Ownership, Control and Possession – Options for Key Management in the Cloud
This blog was originally published by Entrust here.
By Iain Beveridge, Senior Product Marketing Manager, Data Protection Solutions at Entrust.
My favourite scene from mid-80’s movie Ferris Bueller’s Day Off, was when Ferris (Matthew Broderick) and his friends roll into a rather shady looking valet car park in a ‘borrowed’ vintage Ferrari California Spyder. The dodgy looking valet car park attendant says “Uh… you fellas have nothing to worry about. I’m a professional” as he is handed the keys to the stunning car. Watching the film, you know exactly what’s coming next.
The valet parking scene got me thinking about a different type of high value key – cryptographic keys, in particular those used with an organization’s applications in the cloud. When migrating from on premises to the cloud, organizations have several deployment options available to them. Choosing their preferred option is often informed by the level of Ownership, Control and Possession (OCP) that they want to adopt:
- Ownership specifies to whom the cryptographic keys that encrypt and protect those workloads belong. In the common cloud security responsibility matrix, information and data is always the responsibility of the cloud consumer.
- Control specifies who can carry out the various key management lifecycle tasks. Having control means being able to carry out key lifecycle tasks and often automating them but also includes precluding others from this capability.
- Possession or holding specifies who owns the infrastructure or geographic location where the keys physically reside.
When moving applications and data to the cloud, organizations need to think about how the level of Ownership, Control and Possession changes from the on-premises model. On premises, the Security Officer oversaw the creation and control of these keys, they had complete ownership, control, and possession. Migrating to the cloud, decisions may be informed by security and data handling policies, government mandates (data sovereignty considerations for example) and the overall security posture of the organisation.
As a first option, major public cloud providers typically offer their own native key management server (KMS). Security conscious organizations that want to own and control their keys throughout their lifecycle may have some reservations with this approach. The confidentiality and integrity of major cloud service providers are considered strong and well-attested, however, by their nature they can be opaque since you do not have visibility under the CSPs (Cloud Service Providers) hood. Here Ownership is retained by the organization – they own the keys. Control is shared, the organization can send commands via the CSP’s tools and automate the key usage but ultimately, it’s all in the CSP infrastructure. Possession is held by the CSP.
Another approach open to organizations is to opt for a dedicated key manager or Hardware Security Module (HSM) in the cloud. Key management servers are appliances (virtual or in hardware) that are responsible for the keys through their lifecycle from creation, use to destruction. HSMs are robust, resilient devices for creating and protecting cryptographic keys – an organization’s crown jewels. You may also choose to combine the use of both a KMS and HSM to benefit from both the granular management of keys underpinned by an HSM root of trust. These work in harmony with the CSP providing crypto functions/keys on demand, but increase the organization’s control, ownership, and possession.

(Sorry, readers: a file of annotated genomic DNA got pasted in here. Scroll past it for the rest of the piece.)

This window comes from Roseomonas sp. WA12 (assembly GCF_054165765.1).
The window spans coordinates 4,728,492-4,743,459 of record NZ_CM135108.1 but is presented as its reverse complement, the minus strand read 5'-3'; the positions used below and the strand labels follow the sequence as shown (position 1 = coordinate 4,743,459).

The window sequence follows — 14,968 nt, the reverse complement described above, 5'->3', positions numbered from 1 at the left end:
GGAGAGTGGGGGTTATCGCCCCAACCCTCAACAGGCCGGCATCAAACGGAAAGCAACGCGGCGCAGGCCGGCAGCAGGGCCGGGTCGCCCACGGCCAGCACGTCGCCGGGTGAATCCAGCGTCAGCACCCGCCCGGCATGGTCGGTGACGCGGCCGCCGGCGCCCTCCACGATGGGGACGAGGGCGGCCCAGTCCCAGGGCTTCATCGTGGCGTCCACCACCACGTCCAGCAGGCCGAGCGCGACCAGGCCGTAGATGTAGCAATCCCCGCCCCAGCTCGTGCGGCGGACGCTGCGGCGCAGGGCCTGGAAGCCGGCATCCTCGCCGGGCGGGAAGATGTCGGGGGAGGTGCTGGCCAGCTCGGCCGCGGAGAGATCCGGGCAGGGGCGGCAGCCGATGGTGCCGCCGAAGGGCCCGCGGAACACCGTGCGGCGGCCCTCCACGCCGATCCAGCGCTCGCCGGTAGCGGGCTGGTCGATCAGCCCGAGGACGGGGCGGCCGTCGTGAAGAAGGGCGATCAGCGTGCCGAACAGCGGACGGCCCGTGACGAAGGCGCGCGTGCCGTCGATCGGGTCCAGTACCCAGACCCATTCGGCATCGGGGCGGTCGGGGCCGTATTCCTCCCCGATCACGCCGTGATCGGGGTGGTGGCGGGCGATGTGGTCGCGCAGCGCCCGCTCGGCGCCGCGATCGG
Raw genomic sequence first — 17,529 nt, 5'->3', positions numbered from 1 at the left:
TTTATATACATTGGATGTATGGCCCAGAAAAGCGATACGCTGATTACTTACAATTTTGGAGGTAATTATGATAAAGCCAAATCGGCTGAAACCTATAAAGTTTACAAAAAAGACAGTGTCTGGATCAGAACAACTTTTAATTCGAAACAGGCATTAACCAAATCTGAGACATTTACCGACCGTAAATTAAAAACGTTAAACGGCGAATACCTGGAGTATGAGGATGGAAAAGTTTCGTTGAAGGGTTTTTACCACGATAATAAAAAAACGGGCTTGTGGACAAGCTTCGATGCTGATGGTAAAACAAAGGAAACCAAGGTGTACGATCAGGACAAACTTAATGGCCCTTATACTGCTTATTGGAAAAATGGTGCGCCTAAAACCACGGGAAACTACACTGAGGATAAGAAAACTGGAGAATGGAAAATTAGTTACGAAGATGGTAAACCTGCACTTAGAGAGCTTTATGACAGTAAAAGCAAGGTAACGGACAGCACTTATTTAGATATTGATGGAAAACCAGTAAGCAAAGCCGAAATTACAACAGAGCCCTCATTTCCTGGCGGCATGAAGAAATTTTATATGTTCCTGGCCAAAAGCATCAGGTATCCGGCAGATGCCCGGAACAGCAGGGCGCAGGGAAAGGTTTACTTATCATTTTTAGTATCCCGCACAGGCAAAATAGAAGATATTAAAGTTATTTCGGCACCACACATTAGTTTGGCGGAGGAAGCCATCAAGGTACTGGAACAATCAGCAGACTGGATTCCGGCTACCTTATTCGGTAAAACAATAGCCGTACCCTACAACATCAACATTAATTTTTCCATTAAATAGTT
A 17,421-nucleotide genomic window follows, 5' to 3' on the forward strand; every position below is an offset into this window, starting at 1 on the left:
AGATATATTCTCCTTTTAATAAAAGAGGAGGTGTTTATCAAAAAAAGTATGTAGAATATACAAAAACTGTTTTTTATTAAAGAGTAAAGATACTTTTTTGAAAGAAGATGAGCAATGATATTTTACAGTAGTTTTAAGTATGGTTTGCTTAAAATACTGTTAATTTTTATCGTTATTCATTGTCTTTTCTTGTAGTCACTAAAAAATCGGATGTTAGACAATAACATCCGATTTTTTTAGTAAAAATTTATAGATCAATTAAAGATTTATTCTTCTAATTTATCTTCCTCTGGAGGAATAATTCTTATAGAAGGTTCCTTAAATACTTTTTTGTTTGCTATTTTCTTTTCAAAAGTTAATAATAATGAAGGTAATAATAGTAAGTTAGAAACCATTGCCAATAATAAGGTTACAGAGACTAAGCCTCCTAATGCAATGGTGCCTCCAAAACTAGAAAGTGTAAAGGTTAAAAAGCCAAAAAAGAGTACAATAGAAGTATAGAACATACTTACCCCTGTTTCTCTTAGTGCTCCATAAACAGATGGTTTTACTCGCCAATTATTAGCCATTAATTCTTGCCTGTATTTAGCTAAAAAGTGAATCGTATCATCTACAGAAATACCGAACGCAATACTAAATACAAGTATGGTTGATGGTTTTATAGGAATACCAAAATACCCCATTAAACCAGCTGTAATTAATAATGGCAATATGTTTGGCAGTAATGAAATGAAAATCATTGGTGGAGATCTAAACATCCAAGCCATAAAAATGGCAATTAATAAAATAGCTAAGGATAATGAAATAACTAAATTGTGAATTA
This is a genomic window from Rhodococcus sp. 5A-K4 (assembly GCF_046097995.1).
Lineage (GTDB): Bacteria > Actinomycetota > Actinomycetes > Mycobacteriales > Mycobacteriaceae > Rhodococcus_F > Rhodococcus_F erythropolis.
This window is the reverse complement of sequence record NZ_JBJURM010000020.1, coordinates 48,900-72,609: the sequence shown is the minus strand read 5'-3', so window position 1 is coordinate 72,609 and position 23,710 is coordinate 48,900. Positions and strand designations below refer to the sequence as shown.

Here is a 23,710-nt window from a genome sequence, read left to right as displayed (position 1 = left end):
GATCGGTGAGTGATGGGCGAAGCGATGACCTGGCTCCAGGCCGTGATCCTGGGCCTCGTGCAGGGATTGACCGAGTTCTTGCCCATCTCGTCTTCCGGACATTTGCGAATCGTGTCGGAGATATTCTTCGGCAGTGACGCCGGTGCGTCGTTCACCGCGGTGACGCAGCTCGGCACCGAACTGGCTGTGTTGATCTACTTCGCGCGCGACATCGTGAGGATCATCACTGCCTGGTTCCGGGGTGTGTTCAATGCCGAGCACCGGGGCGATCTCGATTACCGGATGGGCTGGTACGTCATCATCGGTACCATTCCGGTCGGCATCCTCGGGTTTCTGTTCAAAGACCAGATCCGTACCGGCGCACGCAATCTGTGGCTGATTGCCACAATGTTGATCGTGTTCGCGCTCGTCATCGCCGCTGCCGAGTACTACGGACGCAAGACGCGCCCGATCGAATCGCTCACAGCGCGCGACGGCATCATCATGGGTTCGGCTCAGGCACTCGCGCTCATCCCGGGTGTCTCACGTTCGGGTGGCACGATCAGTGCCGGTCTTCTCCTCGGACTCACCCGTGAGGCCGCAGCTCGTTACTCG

A third approach is to use the CSP’s native key manager (Amazon Web Services KMS, Azure Key Vault etc.) with enhancements from a 3rd party vendor which facilitates increased control for the organization. Often this approach is described as Bring You Own Key (BYOK) or the preferred terminology by the Cloud Security Alliance (CSA) is Cloud Key Management System with External Origin Key. The cryptographic keys are still passed to and used by the CSP however the provenance and assurance that the key is created by the organization from a high assurance entropy source, entirely under the control of the organization means the organization has significantly improved its level of control.
The industry offers a range of solutions that can help organizations choose the right level of ownership, control and possession that meets their security needs in single and multi-cloud deployments. The relationship between key ownership, control and possession in a range of deployment models is illustrated in the figure above.
You should consider a KMS offering that allows for managing the encryption keys via Key Management Interoperability Protocol (KMIP) for disparate virtualized workloads offering BYOK to multiple CSPs including AWS and Microsoft Azure. Vendors like Entrust provide encryption agents for multi-cloud workload encryption. Of course, ownership, control and possession should always be complemented with a strong root of trust, so look for vendors with a solution that support a model for accessing an HSM, which could be in the cloud too.
The Cloud Security Alliance offers a range of key management documents that help inform organizations of the considerations, deployment options, and risks when they migrate to the cloud. The latest CSA publication – for which I played a small part as reviewer – is Recommendations for Adopting a Cloud-Native Key Management Service with External Origin Key available to download here.
You might be wondering what happened to the Ferrari California Spyder in Ferris Bueller’s Day Off? Well let’s just say it didn’t end well for the lovely car with high value ignition key. In the cloud its reassuring that organizations have a variety of options when it comes to managing keys and hopefully you won’t come across too many shady parking valets!
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